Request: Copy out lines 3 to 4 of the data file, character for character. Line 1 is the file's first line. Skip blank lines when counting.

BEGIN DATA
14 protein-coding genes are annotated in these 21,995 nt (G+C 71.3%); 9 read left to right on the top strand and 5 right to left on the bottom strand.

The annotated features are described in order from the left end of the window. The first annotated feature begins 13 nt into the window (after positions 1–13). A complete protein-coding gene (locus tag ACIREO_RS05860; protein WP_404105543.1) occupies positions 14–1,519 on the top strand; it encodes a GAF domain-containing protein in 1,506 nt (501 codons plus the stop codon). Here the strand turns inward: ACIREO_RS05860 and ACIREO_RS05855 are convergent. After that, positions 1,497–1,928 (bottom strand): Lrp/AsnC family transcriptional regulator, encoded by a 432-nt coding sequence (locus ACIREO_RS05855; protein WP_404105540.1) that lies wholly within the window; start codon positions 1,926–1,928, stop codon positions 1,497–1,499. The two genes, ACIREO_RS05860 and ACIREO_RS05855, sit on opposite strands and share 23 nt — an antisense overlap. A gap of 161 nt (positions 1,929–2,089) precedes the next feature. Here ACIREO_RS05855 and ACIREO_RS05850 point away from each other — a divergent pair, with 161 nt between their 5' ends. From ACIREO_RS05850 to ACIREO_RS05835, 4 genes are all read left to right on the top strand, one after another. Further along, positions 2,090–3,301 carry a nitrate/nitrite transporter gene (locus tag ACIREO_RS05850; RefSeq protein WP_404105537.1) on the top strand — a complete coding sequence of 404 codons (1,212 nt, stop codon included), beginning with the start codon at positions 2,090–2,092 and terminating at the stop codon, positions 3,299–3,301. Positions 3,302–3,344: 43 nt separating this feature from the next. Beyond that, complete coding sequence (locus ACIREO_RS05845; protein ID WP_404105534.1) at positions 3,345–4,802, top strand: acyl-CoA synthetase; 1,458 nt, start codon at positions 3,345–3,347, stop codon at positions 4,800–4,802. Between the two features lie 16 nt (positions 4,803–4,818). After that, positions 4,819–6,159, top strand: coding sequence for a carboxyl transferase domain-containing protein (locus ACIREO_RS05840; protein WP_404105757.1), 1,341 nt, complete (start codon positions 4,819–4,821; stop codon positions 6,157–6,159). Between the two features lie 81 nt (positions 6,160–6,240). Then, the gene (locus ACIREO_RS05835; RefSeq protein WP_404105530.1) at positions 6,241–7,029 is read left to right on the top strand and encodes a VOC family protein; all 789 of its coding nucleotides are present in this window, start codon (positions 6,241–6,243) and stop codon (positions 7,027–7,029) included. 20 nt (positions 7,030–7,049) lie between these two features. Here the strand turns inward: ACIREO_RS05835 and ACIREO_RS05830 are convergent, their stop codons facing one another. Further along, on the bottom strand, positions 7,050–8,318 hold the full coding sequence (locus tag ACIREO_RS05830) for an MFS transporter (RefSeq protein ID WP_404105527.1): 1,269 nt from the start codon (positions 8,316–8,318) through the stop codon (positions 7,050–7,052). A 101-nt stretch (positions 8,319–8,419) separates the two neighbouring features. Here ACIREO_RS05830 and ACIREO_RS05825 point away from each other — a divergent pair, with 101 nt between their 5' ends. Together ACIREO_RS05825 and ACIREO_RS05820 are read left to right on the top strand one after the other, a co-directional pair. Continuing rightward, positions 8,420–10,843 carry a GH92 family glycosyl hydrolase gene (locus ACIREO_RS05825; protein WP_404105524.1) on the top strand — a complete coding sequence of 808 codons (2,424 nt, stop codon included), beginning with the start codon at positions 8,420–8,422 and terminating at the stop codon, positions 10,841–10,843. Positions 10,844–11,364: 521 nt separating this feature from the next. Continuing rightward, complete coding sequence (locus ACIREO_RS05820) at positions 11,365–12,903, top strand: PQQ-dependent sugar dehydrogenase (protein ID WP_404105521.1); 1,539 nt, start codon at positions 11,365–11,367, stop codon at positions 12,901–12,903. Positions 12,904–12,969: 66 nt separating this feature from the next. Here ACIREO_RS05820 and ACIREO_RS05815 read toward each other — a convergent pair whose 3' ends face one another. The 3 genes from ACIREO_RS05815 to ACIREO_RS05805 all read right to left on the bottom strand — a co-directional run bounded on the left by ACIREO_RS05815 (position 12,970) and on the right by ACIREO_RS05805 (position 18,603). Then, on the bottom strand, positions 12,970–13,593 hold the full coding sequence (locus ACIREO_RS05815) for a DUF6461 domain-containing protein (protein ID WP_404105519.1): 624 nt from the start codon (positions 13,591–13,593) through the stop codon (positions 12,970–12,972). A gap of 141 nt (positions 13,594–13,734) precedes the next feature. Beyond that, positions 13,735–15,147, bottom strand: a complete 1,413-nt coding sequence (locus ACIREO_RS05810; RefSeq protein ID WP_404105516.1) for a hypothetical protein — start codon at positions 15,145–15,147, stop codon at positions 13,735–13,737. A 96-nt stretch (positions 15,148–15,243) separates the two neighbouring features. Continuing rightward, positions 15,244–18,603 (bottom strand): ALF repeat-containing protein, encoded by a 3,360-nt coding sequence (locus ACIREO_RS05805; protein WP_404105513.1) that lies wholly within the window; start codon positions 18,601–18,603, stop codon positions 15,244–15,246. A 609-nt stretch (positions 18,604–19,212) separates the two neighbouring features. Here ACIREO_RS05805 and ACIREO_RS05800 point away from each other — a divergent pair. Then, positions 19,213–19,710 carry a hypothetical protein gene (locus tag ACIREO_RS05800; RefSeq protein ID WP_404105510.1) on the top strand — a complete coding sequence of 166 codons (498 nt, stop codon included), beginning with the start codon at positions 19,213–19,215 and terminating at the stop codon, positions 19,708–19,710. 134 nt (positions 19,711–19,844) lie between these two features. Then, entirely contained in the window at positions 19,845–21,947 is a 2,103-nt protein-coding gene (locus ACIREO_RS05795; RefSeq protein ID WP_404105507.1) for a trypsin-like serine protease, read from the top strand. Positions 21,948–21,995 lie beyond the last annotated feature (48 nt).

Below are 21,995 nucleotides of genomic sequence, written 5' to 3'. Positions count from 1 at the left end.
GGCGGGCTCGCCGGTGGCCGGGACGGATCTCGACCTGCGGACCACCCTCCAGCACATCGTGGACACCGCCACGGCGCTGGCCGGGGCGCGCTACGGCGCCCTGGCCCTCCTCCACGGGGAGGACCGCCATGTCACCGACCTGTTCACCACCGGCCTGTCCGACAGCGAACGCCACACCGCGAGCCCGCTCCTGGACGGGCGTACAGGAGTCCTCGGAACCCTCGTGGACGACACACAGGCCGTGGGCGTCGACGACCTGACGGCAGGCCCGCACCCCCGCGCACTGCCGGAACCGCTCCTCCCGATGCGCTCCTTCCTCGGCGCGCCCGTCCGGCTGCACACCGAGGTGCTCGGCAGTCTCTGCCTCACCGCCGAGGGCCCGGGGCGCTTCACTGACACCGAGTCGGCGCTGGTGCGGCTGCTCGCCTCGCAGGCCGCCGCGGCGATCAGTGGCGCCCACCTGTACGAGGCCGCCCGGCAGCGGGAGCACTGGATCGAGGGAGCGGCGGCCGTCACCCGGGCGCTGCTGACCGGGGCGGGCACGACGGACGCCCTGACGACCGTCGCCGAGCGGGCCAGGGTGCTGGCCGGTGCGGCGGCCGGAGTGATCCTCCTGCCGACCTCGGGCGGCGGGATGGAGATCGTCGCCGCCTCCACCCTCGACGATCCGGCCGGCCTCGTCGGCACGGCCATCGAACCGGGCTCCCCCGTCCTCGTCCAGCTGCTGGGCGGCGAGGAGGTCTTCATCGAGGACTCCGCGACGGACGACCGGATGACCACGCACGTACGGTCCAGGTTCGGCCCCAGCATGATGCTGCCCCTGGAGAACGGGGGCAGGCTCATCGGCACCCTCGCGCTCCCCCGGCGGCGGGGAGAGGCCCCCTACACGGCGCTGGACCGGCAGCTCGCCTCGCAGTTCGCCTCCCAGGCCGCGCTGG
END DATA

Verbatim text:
Below are 21,995 nucleotides of genomic sequence, written 5' to 3'. Positions count from 1 at the left end.
GGCGGGCTCGCCGGTGGCCGGGACGGATCTCGACCTGCGGACCACCCTCCAGCACATCGTGGACACCGCCACGGCGCTGGCCGGGGCGCGCTACGGCGCCCTGGCCCTCCTCCACGGGGAGGACCGCCATGTCACCGACCTGTTCACCACCGGCCTGTCCGACAGCGAACGCCACACCGCGAGCCCGCTCCTGGACGGGCGTACAGGAGTCCTCGGAACCCTCGTGGACGACACACAGGCCGTGGGCGTCGACGACCTGACGGCAGGCCCGCACCCCCGCGCACTGCCGGAACCGCTCCTCCCGATGCGCTCCTTCCTCGGCGCGCCCGTCCGGCTGCACACCGAGGTGCTCGGCAGTCTCTGCCTCACCGCCGAGGGCCCGGGGCGCTTCACTGACACCGAGTCGGCGCTGGTGCGGCTGCTCGCCTCGCAGGCCGCCGCGGCGATCAGTGGCGCCCACCTGTACGAGGCCGCCCGGCAGCGGGAGCACTGGATCGAGGGAGCGGCGGCCGTCACCCGGGCGCTGCTGACCGGGGCGGGCACGACGGACGCCCTGACGACCGTCGCCGAGCGGGCCAGGGTGCTGGCCGGTGCGGCGGCCGGAGTGATCCTCCTGCCGACCTCGGGCGGCGGGATGGAGATCGTCGCCGCCTCCACCCTCGACGATCCGGCCGGCCTCGTCGGCACGGCCATCGAACCGGGCTCCCCCGTCCTCGTCCAGCTGCTGGGCGGCGAGGAGGTCTTCATCGAGGACTCCGCGACGGACGACCGGATGACCACGCACGTACGGTCCAGGTTCGGCCCCAGCATGATGCTGCCCCTGGAGAACGGGGGCAGGCTCATCGGCACCCTCGCGCTCCCCCGGCGGCGGGGAGAGGCCCCCTACACGGCGCTGGACCGGCAGCTCGCCTCGCAGTTCGCCTCCCAGGCCGCGCTGG